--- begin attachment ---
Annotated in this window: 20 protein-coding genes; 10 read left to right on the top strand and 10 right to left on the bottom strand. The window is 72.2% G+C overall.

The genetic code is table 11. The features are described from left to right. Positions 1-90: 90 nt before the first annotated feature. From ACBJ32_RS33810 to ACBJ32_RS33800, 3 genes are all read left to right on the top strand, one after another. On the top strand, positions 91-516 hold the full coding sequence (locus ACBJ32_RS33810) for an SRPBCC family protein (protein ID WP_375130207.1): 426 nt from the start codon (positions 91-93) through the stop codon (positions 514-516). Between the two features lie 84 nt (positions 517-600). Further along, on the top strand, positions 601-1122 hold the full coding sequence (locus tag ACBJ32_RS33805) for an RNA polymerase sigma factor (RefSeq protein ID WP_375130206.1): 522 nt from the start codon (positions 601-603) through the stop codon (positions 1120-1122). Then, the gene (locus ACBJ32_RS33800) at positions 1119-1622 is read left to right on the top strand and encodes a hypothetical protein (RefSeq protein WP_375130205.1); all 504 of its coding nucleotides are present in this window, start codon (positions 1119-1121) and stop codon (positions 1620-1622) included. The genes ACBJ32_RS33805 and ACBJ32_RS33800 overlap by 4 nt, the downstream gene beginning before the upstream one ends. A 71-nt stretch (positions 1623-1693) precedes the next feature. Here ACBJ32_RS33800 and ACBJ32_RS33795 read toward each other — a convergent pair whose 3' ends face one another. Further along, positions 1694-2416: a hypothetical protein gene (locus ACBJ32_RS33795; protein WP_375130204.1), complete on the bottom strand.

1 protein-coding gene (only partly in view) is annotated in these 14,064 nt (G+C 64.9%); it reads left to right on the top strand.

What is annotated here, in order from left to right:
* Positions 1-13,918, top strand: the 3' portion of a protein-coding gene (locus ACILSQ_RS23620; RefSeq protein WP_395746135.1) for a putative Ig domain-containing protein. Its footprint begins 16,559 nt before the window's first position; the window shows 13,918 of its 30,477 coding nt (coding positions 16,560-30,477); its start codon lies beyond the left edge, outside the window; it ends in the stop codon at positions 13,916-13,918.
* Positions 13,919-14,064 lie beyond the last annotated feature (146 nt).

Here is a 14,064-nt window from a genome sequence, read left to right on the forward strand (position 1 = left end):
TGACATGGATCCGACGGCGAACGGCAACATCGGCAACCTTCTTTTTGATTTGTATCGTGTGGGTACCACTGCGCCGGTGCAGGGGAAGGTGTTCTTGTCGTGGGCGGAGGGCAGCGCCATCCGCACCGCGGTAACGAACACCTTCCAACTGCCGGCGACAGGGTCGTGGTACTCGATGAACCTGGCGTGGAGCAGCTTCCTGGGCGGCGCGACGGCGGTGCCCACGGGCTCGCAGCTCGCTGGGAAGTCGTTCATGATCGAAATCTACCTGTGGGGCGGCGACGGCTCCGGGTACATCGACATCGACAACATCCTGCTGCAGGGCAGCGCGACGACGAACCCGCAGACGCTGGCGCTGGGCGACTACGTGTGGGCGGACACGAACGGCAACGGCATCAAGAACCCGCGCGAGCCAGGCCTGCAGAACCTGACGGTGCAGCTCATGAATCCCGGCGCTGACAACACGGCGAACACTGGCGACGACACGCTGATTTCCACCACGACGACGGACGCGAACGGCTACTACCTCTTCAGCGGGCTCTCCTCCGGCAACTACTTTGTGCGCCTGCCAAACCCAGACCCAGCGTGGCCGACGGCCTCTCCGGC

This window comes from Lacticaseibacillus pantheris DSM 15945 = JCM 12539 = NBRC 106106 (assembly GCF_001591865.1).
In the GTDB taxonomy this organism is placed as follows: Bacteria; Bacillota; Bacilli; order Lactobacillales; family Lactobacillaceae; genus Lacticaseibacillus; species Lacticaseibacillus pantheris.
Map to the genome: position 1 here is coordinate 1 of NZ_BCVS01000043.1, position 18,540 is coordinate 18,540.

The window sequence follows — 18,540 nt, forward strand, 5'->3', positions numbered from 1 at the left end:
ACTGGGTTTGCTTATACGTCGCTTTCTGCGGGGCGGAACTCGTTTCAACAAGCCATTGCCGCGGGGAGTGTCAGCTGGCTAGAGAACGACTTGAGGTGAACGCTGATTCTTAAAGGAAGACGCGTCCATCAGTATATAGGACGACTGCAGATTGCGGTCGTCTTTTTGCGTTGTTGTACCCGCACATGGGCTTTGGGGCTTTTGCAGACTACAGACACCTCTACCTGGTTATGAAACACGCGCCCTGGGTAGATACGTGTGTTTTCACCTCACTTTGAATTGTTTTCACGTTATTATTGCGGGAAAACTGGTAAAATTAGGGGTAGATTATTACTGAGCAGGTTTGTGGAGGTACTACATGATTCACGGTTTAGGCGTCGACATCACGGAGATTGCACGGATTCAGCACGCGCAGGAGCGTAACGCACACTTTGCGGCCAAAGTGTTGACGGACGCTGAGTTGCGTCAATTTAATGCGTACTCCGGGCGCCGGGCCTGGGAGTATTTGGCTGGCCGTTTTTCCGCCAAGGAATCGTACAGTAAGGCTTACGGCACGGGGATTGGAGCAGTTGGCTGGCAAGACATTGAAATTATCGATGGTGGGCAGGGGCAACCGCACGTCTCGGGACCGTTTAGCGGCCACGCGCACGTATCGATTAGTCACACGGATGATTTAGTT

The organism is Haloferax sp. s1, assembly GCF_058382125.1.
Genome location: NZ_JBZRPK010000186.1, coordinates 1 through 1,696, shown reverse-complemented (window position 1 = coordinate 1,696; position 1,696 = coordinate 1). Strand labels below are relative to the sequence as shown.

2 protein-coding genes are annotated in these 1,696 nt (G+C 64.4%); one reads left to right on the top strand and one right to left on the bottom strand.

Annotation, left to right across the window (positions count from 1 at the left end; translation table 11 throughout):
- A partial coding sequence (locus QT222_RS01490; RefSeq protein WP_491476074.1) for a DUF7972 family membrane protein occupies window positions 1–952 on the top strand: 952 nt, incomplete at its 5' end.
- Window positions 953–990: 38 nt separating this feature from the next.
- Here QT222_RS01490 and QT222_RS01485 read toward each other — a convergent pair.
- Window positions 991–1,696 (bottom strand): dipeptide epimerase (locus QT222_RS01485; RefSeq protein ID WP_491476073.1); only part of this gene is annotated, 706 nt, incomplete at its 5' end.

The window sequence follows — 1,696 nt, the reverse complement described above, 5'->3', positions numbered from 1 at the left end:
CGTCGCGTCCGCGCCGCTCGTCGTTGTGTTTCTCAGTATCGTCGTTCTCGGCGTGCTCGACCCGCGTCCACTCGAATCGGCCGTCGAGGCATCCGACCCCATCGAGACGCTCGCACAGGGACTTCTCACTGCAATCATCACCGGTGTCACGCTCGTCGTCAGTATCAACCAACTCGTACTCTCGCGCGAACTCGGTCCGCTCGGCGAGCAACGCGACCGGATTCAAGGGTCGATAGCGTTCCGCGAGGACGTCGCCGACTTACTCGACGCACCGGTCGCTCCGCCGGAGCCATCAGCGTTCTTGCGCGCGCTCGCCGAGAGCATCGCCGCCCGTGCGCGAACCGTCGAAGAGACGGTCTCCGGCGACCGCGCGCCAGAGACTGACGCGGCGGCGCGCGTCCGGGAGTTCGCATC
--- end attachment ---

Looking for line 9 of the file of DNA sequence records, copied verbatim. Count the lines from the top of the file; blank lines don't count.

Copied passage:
This window comes from Lacticaseibacillus pantheris DSM 15945 = JCM 12539 = NBRC 106106 (assembly GCF_001591865.1).